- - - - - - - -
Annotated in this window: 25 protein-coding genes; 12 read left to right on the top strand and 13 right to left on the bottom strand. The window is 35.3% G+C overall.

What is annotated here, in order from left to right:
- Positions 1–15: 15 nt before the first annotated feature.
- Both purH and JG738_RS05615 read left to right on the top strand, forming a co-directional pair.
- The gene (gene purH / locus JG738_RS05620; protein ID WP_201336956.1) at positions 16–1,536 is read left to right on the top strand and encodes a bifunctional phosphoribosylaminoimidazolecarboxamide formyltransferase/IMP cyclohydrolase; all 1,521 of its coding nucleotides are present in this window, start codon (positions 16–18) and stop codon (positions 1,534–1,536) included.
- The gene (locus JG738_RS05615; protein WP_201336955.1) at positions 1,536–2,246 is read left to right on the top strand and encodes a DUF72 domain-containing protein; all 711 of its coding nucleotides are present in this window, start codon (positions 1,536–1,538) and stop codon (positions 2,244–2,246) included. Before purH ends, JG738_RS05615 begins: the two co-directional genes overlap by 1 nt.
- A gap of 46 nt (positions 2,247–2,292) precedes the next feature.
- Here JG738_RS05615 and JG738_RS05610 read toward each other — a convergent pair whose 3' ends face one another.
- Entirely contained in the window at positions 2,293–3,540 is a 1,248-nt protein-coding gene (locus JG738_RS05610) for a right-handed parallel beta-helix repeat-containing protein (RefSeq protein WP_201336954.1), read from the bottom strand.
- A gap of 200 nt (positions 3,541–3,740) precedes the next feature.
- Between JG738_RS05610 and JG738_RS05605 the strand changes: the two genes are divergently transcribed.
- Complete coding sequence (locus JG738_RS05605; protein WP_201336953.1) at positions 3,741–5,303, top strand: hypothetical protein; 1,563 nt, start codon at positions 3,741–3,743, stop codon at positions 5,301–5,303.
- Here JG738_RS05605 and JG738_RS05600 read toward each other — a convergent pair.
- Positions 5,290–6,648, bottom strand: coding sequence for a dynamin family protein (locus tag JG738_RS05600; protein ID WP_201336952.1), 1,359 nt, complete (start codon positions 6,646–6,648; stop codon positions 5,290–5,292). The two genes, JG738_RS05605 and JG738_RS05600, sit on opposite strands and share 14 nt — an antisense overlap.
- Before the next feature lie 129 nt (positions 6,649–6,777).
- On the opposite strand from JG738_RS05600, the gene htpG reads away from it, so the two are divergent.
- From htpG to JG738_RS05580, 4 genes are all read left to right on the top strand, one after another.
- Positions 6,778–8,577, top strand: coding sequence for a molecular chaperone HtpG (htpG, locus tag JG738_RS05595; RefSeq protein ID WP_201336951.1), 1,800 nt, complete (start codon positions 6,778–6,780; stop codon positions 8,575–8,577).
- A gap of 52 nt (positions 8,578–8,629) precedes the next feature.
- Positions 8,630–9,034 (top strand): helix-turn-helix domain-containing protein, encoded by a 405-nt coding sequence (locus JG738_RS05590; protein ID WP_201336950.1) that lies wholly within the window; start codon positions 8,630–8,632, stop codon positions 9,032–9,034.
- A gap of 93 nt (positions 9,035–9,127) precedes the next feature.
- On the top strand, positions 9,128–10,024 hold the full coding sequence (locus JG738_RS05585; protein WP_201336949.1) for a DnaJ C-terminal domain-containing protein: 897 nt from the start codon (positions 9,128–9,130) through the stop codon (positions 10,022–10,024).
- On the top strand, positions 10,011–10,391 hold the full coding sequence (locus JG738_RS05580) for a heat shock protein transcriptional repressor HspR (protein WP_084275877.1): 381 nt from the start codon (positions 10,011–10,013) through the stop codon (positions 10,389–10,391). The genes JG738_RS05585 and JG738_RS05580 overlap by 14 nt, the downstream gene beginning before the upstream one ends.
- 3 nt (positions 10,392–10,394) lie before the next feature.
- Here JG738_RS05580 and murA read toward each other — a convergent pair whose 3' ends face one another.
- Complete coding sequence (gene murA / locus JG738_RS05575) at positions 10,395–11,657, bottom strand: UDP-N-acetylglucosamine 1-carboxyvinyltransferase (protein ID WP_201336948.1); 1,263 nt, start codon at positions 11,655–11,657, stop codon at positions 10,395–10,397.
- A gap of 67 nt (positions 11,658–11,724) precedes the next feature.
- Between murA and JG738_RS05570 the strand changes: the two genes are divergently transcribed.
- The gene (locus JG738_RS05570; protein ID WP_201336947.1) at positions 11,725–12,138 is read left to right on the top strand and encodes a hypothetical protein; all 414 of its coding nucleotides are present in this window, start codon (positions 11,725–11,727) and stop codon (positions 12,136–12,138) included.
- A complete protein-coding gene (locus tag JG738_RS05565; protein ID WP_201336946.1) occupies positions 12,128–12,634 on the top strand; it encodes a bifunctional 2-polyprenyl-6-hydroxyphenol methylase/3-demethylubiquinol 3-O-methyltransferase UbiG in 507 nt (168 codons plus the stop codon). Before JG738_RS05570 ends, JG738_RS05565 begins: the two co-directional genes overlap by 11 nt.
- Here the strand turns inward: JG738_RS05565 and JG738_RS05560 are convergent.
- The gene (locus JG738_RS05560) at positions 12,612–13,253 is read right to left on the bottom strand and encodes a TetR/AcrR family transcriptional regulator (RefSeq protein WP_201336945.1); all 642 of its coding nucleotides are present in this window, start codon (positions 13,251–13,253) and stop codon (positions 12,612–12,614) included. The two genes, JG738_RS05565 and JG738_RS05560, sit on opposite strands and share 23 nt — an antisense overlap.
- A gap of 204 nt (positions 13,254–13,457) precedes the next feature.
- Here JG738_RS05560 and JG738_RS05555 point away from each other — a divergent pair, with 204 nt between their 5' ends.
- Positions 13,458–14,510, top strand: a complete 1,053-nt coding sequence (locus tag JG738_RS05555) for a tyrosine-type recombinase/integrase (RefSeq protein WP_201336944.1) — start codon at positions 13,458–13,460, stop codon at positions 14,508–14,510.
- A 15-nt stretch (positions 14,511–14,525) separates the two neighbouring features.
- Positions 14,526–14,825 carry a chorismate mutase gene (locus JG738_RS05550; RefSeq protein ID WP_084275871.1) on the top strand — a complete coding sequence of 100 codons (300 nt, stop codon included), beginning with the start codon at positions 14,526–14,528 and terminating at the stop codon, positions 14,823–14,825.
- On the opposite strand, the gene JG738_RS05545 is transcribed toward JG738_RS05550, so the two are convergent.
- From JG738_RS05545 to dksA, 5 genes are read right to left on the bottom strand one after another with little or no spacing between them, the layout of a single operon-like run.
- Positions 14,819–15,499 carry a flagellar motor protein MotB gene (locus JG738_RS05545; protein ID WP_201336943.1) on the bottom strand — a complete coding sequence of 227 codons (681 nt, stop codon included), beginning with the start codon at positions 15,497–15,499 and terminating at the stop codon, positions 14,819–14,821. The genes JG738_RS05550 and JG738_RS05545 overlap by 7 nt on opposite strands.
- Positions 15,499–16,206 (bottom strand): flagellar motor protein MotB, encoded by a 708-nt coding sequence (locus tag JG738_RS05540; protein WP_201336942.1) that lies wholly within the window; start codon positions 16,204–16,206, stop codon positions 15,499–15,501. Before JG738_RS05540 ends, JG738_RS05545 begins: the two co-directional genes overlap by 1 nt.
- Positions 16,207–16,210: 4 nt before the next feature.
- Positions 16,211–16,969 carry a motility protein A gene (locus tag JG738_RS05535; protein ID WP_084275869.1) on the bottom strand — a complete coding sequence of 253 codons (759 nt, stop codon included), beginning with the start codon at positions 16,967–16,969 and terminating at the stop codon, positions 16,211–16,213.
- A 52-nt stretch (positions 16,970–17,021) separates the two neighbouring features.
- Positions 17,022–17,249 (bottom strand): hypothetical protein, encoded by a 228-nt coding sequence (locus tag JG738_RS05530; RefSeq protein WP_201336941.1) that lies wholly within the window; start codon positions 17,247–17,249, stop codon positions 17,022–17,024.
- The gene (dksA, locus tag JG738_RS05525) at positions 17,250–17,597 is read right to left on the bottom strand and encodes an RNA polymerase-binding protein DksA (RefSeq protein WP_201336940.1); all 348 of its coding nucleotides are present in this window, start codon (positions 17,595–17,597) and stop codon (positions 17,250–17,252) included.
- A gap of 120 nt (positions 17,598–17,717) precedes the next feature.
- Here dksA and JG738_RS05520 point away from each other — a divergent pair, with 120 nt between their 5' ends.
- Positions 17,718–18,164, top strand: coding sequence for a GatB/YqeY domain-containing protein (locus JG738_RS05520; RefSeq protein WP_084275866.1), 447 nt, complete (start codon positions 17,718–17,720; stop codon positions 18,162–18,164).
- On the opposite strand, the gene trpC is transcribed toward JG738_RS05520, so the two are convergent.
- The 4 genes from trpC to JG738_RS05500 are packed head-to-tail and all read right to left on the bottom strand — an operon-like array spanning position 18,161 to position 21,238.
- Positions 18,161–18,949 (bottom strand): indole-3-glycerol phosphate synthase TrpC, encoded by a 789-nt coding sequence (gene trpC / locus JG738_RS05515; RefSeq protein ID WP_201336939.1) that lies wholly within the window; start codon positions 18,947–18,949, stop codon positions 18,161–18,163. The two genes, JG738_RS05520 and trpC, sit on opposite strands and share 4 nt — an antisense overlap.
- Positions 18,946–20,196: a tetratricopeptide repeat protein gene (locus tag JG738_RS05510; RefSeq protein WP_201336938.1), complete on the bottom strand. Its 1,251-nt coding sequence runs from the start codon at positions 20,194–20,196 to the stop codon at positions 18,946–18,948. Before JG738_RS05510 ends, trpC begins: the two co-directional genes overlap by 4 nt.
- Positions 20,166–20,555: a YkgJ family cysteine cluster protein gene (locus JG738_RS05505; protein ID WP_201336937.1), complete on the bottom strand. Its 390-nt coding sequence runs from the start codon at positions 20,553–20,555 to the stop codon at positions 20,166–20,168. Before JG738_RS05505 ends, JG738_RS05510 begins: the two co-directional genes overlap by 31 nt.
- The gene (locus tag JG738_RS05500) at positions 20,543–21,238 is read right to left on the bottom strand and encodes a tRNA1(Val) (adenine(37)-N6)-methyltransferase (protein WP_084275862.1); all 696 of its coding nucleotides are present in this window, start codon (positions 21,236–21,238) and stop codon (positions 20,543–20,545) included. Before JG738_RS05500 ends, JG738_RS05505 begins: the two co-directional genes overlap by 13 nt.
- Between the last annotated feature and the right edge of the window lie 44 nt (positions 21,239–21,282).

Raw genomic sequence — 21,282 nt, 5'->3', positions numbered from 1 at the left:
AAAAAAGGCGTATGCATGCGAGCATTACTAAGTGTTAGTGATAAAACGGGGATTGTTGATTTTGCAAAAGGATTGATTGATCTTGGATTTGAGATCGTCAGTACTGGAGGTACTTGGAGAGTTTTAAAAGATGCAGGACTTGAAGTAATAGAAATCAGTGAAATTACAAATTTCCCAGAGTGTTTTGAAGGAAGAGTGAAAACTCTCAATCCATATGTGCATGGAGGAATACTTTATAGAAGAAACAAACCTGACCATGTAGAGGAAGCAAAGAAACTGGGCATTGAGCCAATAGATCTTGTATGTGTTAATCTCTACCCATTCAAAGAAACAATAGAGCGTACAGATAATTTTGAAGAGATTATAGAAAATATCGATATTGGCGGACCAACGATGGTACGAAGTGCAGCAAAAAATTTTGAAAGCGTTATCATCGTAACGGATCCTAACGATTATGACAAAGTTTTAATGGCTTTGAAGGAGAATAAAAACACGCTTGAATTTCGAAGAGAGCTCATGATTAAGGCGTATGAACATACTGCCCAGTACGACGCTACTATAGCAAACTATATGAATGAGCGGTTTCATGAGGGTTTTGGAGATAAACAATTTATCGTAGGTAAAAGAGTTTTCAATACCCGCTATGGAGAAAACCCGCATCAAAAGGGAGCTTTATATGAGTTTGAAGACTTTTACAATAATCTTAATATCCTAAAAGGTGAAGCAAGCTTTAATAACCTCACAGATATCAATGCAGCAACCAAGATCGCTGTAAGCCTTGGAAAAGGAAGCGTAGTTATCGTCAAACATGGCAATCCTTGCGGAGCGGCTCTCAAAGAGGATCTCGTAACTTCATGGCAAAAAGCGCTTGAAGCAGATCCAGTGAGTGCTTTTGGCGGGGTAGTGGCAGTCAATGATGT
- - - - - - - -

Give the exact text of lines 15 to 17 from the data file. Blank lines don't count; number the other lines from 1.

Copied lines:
- Before the next feature lie 129 nt (positions 6,649–6,777).
- On the opposite strand from JG738_RS05600, the gene htpG reads away from it, so the two are divergent.
- From htpG to JG738_RS05580, 4 genes are all read left to right on the top strand, one after another.